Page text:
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My best TIP for assembling quilt blocks

I’m so happy to be sharing my best tip on how to assemble a quilt top. If you’ve been following my earlier posts this week, you’ll remember I’m working on my Deep Waters quilt made with the NEW and beautiful Banyan Batiks Color Blocking collection. In the last two posts, I shared how to make the two 15” big blocks with you.

Now to the fun part: assembling your quilt top. I know many dread this moment as we typically sew the blocks in rows and then we sew the rows together.

Right?

Well not for this quilt! Here’s my best tip when making a big block quilt. You don’t need to sew in rows and get all frustrated with long rows to sew together. I’ve been testing this method for a while and really love the ease. You basically take your blocks and sew them in groups to make bigger blocks instead of rows.

Let’s start by sewing two blocks together

Time to sew up the two quilt blocks together
Time to sew up the two quilt blocks together

When piecing the two blocks together, ensure that you do not align the blocks where two inside seams would have to align…. This will make you feel frustrated if they don’t… and they don’t have to since you can rotate one of the blocks so that they never touch. So you can focus only on having the inside center strip align.

Keep in mind to trim off the edge on the block that will have the seams connecting to the other block. Since we’ve been making this quilt with an excess ⅛” on some strips as seen in my previous posts. Once the two blocks are sewn together, you can trim off the rest of the edges.

NO! Don't match up the inside seams of your border fabric in the blocks.
NO! Don’t match up the inside seams of your border fabric in the blocks.

YES! Rotate one block so that inside seams of one block don't need to match the other block, just the center strip needs to match.
YES! Rotate one block so that inside seams of one block don’t need to match the other block, just the center strip needs to match.

Sew all your blocks together. You should only have one block left which would be the center block. This is the one I actually took a different fabric to make the center square (see earlier blog post).

Align your center strips as shown in previous blog posts and sew together. Trim after!
Align your center strips as shown in previous blog posts and sew together. Trim after!

Now for my best-kept secret to assembling a quilt top

Layout of quilt when sewing the blocks together, avoiding to make rows.
Layout of quilt when sewing the blocks together, avoiding to make rows.

Now align them as shown in the diagram. You will have 4 sets of four patch alternating with single sets.

Sewing in three sections reduces the numbers of rows to quilt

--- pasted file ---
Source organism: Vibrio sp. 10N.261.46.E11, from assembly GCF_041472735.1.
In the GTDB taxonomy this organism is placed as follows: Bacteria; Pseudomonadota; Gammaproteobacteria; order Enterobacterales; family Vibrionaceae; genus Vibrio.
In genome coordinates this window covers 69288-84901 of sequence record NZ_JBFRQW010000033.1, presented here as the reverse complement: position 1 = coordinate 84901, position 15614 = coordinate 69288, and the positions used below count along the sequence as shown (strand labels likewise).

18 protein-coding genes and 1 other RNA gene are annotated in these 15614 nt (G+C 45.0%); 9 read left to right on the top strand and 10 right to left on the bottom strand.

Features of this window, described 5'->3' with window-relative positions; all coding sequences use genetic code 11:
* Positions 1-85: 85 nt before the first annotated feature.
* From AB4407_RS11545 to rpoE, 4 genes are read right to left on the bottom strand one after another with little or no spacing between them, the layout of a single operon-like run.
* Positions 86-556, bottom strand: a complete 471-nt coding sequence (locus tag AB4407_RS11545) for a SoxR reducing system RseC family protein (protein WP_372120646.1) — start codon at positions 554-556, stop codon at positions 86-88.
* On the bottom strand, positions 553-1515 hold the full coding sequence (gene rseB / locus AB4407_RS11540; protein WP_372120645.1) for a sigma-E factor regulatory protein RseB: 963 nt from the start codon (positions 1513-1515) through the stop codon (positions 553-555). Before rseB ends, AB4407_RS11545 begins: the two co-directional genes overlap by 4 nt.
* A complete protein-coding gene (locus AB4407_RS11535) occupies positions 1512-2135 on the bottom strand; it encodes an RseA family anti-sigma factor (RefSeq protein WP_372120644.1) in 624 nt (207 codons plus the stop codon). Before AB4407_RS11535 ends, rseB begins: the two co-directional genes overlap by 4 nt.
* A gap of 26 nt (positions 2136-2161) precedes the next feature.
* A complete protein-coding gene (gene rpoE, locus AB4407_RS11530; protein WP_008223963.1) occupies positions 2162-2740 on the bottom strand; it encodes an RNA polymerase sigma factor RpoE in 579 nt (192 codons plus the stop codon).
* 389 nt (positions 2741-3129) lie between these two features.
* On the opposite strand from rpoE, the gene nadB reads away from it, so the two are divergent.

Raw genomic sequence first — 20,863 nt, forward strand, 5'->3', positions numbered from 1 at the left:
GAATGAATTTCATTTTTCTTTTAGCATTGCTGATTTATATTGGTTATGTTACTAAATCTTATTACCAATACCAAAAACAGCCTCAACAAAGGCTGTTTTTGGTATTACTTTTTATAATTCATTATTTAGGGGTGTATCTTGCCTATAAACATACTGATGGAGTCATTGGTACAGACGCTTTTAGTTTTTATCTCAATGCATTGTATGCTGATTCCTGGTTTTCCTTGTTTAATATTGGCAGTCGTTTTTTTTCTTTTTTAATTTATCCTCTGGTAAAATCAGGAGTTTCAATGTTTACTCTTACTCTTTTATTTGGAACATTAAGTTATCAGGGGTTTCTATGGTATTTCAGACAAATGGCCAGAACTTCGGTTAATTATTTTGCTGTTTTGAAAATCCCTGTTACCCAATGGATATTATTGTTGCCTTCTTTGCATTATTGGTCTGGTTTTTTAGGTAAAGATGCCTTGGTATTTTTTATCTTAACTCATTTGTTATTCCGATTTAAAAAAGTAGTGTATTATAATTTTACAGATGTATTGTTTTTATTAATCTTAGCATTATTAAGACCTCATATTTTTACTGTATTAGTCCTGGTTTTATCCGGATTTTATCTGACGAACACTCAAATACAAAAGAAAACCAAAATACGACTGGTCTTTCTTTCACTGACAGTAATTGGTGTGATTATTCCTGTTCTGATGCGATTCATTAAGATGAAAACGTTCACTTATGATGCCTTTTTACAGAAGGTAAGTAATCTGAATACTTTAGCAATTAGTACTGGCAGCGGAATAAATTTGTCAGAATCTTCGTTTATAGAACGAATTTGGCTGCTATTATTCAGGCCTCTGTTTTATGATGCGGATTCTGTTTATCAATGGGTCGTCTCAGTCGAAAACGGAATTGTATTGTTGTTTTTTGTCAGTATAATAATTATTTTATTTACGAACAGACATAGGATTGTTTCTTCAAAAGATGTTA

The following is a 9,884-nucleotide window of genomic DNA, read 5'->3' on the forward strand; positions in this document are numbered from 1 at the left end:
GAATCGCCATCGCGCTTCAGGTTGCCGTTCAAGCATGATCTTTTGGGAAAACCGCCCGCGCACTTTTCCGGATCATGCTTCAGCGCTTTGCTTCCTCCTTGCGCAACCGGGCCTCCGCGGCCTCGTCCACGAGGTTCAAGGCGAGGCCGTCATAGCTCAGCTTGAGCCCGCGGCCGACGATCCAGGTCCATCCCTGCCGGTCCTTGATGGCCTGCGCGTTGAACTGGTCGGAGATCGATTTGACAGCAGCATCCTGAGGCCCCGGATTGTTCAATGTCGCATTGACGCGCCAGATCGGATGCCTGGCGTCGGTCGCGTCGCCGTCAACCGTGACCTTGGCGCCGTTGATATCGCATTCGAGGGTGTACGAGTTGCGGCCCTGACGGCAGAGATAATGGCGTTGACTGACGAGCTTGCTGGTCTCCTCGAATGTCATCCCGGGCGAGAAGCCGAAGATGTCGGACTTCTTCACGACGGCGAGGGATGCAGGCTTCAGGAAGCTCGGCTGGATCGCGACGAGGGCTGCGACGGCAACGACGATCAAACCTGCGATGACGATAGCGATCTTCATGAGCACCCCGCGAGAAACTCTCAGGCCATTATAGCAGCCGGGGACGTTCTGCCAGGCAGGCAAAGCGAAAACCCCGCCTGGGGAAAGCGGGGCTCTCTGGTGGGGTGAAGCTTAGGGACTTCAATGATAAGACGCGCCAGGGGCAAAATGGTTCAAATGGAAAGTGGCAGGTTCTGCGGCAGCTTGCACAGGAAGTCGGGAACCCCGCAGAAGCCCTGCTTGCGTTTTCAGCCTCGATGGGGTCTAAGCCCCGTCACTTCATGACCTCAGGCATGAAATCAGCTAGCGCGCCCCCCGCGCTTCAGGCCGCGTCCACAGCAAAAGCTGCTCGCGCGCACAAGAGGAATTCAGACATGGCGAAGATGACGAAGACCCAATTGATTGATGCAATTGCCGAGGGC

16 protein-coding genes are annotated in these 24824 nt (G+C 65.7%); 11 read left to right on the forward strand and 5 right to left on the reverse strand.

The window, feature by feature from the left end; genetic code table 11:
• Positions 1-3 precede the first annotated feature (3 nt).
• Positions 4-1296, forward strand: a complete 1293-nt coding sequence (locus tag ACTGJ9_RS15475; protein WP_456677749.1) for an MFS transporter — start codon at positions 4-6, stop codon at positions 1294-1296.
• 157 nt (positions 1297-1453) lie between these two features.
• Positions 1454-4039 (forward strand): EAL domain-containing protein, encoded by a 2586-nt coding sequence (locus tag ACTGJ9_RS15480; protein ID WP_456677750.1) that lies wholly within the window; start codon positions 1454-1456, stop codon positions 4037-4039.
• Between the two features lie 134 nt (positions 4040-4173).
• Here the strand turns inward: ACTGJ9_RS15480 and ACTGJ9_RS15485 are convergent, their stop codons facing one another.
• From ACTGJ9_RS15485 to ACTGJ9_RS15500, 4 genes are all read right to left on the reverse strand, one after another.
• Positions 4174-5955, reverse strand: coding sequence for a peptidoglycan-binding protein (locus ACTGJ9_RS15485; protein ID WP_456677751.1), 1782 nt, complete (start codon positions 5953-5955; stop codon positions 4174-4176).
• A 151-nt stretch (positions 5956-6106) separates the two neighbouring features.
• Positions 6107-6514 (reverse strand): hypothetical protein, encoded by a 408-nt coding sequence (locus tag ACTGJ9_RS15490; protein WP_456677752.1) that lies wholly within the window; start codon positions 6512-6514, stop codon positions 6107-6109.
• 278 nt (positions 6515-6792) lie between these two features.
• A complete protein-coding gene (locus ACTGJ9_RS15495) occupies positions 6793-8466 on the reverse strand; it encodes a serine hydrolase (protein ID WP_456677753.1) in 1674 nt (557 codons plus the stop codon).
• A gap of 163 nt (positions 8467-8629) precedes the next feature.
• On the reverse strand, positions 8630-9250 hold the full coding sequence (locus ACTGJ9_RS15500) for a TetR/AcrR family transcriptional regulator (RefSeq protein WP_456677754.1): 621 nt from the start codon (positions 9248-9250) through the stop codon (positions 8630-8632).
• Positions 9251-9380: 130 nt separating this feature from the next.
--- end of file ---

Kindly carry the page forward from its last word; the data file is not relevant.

Sewing in three sections reduces the numbers of rows to quilt

Now you can sew them up in three sections. And sew them together leaving you only two big rows to sew together.

Assembling the quilt top in sections
Assembling the quilt top in sections

Hoping you enjoyed learning my best tip for assembling a quilt top. Don’t hesitate to let me know your favorite assembling methods, or, maybe you have some quilting pet peeves? Feel free to share so I can try to address them in a future blog post.

Come back tomorrow to see the final steps to finishing the mesmerizing Deep Waters quilt made with Banyan Batiks Color Blocking fabrics.

This is part 4 of 5 in this series.
Go back to part 3: The best tip for squaring off your quilt blocks!

Married with three young boys, Claire Haillot shares her passion for quilting among her neighbors in the United States and Canada as well as her cousins in France. Claire has been active in the quilting industry since 2004. At first, she opened a quilt shop and started to teach, write how-to guides and translate patterns and product information into French for American companies. In 2006, she started her own line of patterns and later began publishing patterns and articles in Canadian, European and American magazines. You might have seen some of her work in Quilter’s World, Pratique du Patchwork or Canadian Quilter. She decided to close her brick & mortar quilt shop in 2016 to be able to concentrate more on teaching, writing and creating. She collaborated with PlumEasy patterns to launch the Dancing Diamonds and Gem bag patterns. Claire has also won a few awards for her work: • Juror’s choice at the Salon 2012 for her quilt Thomas goes fishing • Second Place in Vermont Quilt Festival of 2014 for her quilt Bienvenue • Second Place in Salon 2016 for her Lone Star quilt, and • Second Place in Vermont Quilt Festival 2016 for her quilt Remembering Sotchi. Her quilt Remembering Sotchi will be part of the Special Exhibit "A Celebration of Color" at the Quilt Festival in Chicago and Houston in 2018.

1 Comment

  1. Anna brown

    Tyty for sharing .I do in joy your tips…

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